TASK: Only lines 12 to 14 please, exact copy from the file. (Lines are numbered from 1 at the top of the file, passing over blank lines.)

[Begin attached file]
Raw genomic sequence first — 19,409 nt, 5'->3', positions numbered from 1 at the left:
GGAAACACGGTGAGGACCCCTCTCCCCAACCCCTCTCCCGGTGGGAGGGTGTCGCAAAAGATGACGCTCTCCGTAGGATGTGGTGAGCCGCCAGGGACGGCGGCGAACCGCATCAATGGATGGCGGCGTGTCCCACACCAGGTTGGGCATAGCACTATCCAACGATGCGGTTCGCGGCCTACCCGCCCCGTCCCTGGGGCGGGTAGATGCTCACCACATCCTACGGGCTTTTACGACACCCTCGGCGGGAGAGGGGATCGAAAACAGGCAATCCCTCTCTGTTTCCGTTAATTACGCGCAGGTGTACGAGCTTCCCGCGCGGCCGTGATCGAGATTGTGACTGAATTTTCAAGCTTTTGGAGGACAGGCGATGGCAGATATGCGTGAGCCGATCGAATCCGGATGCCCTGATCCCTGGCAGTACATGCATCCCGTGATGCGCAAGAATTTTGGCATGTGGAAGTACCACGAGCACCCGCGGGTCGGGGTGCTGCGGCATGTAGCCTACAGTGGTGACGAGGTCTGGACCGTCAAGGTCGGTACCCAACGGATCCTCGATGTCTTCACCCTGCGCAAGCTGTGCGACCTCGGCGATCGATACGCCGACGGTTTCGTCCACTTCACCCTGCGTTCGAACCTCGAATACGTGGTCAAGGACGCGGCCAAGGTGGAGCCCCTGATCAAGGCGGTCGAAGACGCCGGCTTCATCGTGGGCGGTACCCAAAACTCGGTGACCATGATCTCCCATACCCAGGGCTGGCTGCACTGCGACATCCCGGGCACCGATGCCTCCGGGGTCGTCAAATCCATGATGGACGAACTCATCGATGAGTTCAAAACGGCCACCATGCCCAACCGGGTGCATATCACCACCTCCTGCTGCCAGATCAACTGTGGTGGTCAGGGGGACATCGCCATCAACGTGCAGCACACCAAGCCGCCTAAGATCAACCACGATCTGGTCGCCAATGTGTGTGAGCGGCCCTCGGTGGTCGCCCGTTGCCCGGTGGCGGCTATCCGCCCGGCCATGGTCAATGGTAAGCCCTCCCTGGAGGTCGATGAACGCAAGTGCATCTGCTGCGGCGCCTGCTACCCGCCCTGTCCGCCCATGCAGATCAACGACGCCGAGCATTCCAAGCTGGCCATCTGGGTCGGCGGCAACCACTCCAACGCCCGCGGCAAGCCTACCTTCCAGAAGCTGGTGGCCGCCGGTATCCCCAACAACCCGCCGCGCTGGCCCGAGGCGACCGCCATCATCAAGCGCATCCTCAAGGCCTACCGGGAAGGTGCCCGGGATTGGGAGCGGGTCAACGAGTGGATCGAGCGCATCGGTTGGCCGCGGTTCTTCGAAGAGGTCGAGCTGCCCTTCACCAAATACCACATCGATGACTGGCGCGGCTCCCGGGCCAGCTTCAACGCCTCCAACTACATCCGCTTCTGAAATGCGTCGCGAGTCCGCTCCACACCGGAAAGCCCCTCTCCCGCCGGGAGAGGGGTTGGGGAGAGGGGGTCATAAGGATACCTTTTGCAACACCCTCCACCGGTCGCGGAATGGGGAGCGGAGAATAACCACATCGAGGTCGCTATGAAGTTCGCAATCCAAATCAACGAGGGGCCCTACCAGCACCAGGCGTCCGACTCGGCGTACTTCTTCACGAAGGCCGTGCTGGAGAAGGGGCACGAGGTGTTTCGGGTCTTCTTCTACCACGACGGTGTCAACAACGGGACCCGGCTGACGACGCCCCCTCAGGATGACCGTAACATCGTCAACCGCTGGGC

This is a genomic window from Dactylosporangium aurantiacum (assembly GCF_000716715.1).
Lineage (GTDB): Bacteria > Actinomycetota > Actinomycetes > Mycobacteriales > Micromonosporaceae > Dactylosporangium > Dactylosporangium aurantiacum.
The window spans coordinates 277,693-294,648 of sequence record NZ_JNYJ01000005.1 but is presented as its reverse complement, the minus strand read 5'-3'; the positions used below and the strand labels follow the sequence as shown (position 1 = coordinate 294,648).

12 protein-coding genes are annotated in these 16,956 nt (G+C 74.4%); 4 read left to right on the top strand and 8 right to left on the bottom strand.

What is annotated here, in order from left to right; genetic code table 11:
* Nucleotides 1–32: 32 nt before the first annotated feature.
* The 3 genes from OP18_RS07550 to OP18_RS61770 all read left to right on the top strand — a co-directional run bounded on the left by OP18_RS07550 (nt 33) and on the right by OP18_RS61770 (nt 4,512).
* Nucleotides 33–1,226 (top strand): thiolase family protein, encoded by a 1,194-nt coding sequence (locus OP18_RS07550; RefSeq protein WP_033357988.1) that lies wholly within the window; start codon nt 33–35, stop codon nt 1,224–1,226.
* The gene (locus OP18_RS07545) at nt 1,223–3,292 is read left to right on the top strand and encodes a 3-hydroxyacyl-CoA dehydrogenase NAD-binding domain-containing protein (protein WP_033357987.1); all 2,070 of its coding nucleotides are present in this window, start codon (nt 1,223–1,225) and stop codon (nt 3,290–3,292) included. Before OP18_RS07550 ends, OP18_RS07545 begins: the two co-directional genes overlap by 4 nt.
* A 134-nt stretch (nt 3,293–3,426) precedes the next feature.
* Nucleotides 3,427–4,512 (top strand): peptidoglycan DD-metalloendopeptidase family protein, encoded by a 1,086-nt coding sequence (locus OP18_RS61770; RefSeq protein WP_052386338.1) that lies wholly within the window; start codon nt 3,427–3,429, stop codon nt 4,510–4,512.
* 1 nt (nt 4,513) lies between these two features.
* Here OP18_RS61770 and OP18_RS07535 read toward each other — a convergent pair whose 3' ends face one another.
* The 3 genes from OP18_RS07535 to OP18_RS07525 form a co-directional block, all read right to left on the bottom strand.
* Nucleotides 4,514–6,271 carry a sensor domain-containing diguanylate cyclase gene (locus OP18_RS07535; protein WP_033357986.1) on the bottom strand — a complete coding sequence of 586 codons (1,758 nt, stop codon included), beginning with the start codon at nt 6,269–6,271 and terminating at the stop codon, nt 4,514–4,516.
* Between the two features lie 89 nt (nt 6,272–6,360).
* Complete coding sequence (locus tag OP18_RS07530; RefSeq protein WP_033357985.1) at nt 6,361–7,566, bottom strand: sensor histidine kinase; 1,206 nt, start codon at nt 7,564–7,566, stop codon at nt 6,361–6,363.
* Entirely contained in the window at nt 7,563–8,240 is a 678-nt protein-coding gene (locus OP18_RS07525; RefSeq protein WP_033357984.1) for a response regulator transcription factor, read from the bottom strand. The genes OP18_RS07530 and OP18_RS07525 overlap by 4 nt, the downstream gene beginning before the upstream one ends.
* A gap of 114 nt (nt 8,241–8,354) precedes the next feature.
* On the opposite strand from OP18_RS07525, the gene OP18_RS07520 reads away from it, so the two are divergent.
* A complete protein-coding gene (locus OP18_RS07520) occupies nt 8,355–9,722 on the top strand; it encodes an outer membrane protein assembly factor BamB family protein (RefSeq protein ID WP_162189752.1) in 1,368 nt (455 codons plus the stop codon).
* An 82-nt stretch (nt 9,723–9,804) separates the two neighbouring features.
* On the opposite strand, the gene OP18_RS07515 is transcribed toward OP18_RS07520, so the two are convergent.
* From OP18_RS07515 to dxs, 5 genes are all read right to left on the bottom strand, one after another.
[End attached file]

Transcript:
* A 134-nt stretch (nt 3,293–3,426) precedes the next feature.
* Nucleotides 3,427–4,512 (top strand): peptidoglycan DD-metalloendopeptidase family protein, encoded by a 1,086-nt coding sequence (locus OP18_RS61770; RefSeq protein WP_052386338.1) that lies wholly within the window; start codon nt 3,427–3,429, stop codon nt 4,510–4,512.
* 1 nt (nt 4,513) lies between these two features.